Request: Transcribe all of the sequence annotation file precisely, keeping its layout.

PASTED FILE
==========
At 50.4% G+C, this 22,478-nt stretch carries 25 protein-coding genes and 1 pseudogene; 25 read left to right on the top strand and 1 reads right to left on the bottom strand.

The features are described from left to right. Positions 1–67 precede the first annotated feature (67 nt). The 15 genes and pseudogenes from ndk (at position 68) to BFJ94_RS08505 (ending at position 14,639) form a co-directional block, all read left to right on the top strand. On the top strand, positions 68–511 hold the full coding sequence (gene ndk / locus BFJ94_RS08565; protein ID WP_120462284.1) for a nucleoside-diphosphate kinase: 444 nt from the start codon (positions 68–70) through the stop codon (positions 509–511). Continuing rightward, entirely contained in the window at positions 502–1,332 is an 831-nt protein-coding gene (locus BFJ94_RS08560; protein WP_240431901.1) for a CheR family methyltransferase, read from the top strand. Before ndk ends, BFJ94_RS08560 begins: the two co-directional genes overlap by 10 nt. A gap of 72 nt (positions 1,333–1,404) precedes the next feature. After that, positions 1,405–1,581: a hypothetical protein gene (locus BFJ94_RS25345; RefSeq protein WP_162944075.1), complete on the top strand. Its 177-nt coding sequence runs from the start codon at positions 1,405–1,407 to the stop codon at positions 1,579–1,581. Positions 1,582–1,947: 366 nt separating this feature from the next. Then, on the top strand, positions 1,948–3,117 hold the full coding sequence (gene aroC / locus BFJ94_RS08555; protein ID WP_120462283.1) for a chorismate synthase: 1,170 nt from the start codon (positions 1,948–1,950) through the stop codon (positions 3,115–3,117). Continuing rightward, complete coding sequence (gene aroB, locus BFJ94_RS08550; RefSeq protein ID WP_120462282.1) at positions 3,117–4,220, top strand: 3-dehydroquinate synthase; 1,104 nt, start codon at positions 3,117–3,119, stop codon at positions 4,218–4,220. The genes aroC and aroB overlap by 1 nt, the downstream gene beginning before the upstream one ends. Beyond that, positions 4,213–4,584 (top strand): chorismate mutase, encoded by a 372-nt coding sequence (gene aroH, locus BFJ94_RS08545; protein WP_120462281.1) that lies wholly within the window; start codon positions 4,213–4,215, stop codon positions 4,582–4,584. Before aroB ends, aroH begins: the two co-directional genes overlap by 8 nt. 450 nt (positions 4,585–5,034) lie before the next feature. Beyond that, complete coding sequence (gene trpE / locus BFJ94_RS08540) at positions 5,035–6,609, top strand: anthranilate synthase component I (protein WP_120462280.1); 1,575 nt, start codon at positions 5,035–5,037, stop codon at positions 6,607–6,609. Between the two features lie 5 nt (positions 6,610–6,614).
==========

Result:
At 50.4% G+C, this 22,478-nt stretch carries 25 protein-coding genes and 1 pseudogene; 25 read left to right on the top strand and 1 reads right to left on the bottom strand.

The features are described from left to right. Positions 1–67 precede the first annotated feature (67 nt). The 15 genes and pseudogenes from ndk (at position 68) to BFJ94_RS08505 (ending at position 14,639) form a co-directional block, all read left to right on the top strand. On the top strand, positions 68–511 hold the full coding sequence (gene ndk / locus BFJ94_RS08565; protein ID WP_120462284.1) for a nucleoside-diphosphate kinase: 444 nt from the start codon (positions 68–70) through the stop codon (positions 509–511). Continuing rightward, entirely contained in the window at positions 502–1,332 is an 831-nt protein-coding gene (locus BFJ94_RS08560; protein WP_240431901.1) for a CheR family methyltransferase, read from the top strand. Before ndk ends, BFJ94_RS08560 begins: the two co-directional genes overlap by 10 nt. A gap of 72 nt (positions 1,333–1,404) precedes the next feature. After that, positions 1,405–1,581: a hypothetical protein gene (locus BFJ94_RS25345; RefSeq protein WP_162944075.1), complete on the top strand. Its 177-nt coding sequence runs from the start codon at positions 1,405–1,407 to the stop codon at positions 1,579–1,581. Positions 1,582–1,947: 366 nt separating this feature from the next. Then, on the top strand, positions 1,948–3,117 hold the full coding sequence (gene aroC / locus BFJ94_RS08555; protein ID WP_120462283.1) for a chorismate synthase: 1,170 nt from the start codon (positions 1,948–1,950) through the stop codon (positions 3,115–3,117). Continuing rightward, complete coding sequence (gene aroB, locus BFJ94_RS08550; RefSeq protein ID WP_120462282.1) at positions 3,117–4,220, top strand: 3-dehydroquinate synthase; 1,104 nt, start codon at positions 3,117–3,119, stop codon at positions 4,218–4,220. The genes aroC and aroB overlap by 1 nt, the downstream gene beginning before the upstream one ends. Beyond that, positions 4,213–4,584 (top strand): chorismate mutase, encoded by a 372-nt coding sequence (gene aroH, locus BFJ94_RS08545; protein WP_120462281.1) that lies wholly within the window; start codon positions 4,213–4,215, stop codon positions 4,582–4,584. Before aroB ends, aroH begins: the two co-directional genes overlap by 8 nt. 450 nt (positions 4,585–5,034) lie before the next feature. Beyond that, complete coding sequence (gene trpE / locus BFJ94_RS08540) at positions 5,035–6,609, top strand: anthranilate synthase component I (protein WP_120462280.1); 1,575 nt, start codon at positions 5,035–5,037, stop codon at positions 6,607–6,609. Between the two features lie 5 nt (positions 6,610–6,614).